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“I never had to say anything”: 
Examining the transformative 
potential of Facebook for 
sexual identity disclosures 
Stef...
“gender rebels” 
“trans people are just people too, and 
deserve to be happy.” 
(Bailey, 2013)
1950s – 1970s 
Homophile 
movement 
1969/1970s 
Stonewall & 
Gay Liberation 
1970s-1980s 
Identity Politics/ 
Minority mov...
Are we 
“post-gay” or 
homonormative? 
Image from David Goehring 
a. Define oneself by more than 
sexuality; 
b. Disentang...
Is Facebook like moving out of the gay 
village and to the suburbs? 
Does this allow for people to be post-gay? 
Or do the...
“Queer people exist whether or not you tell them they 
can in a Catholic high school.” 
“It just stops the concern for me ...
“[Facebook] is a really good tool for me to broadcast that I am 
gay to people who I would never feel like coming out to i...
“For example, if I sat down with a lot of people that I 
didn’t know that well and there was an advert that had 
gay peopl...
“I don’t think there’s really an option that describes accurately 
how I feel.” – Mackenzie 
“[My city] is not a metropoli...
Post-gay aspirations + heteronormative constraints = mostly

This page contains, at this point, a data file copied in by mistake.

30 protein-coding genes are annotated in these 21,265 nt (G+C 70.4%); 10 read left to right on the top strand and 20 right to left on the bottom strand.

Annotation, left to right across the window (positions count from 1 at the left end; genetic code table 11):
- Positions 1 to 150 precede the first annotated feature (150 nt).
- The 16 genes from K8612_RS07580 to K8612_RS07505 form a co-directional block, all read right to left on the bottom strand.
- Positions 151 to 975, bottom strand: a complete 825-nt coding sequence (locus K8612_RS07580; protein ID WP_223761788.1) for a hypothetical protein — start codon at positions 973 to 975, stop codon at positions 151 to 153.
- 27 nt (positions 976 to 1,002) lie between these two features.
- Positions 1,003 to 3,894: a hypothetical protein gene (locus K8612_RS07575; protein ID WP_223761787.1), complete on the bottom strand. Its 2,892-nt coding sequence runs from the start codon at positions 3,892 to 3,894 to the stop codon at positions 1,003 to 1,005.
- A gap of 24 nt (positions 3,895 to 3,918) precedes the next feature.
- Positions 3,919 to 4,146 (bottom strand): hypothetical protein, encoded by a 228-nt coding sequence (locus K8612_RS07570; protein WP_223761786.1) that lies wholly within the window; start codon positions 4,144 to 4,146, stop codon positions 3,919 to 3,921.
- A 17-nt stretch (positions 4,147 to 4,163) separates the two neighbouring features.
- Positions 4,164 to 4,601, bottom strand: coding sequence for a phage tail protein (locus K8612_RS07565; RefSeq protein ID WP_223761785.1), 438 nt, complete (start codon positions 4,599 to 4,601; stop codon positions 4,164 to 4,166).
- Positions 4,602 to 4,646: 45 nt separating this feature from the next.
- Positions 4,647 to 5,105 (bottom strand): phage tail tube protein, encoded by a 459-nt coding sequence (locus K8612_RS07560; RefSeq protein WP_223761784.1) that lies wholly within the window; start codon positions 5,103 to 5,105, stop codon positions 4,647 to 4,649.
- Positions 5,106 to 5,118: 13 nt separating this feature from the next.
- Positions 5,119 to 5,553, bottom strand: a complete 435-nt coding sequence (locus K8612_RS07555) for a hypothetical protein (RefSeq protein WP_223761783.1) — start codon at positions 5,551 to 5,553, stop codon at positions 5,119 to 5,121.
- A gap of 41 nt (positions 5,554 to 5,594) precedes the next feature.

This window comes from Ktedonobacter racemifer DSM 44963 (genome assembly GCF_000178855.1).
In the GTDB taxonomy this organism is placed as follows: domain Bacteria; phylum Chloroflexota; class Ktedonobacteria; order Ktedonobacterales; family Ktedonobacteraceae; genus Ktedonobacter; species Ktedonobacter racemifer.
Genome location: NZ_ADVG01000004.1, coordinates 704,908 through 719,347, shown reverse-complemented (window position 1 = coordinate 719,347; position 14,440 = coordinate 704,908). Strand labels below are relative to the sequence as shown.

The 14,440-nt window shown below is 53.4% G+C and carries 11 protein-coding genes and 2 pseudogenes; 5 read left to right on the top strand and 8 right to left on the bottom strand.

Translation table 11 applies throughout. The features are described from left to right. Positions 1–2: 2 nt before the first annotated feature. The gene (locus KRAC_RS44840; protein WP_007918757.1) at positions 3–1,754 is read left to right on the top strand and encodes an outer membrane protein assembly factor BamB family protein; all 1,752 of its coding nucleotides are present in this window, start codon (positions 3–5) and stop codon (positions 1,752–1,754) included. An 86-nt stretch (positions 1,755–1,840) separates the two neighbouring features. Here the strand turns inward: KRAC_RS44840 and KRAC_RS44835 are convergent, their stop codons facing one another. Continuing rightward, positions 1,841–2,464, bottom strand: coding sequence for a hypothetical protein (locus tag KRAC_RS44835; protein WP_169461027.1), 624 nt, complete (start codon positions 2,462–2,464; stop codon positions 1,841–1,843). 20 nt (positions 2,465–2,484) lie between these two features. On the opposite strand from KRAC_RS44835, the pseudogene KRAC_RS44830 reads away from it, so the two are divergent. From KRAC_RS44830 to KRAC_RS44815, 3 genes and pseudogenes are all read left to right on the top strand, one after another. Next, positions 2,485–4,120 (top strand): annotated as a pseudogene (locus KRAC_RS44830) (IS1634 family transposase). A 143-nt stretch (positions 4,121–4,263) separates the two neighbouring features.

homonormativity 
Facebook helps some, but it is not transform...
References 
Bailey, K. (2013). Essay: Coming out in a single click. Facebook Stories. Retrieved June 22, 2013, from 
http:...
Johnson, E. P., & Henderson, M. G. (2005). Introduction: Queering Black Studies/“Quaring” Queer Studies. In 
E. P. Johnson...
Questions? stefanie.duguay@qut.edu.au 
stefanieduguay.com 
@DugStef
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“I never had to say anything”: Examining the transformative potential of Facebook for sexual identity disclosures

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These are the slides for my presentation at the Brisbane ICA Regional Conference, October 2, 2014. The presentation examines whether or not Facebook can transform the process of LGBTQ people coming out and being 'out' in their everyday lives. For more info on the conference: http://icabrisbane2014.com/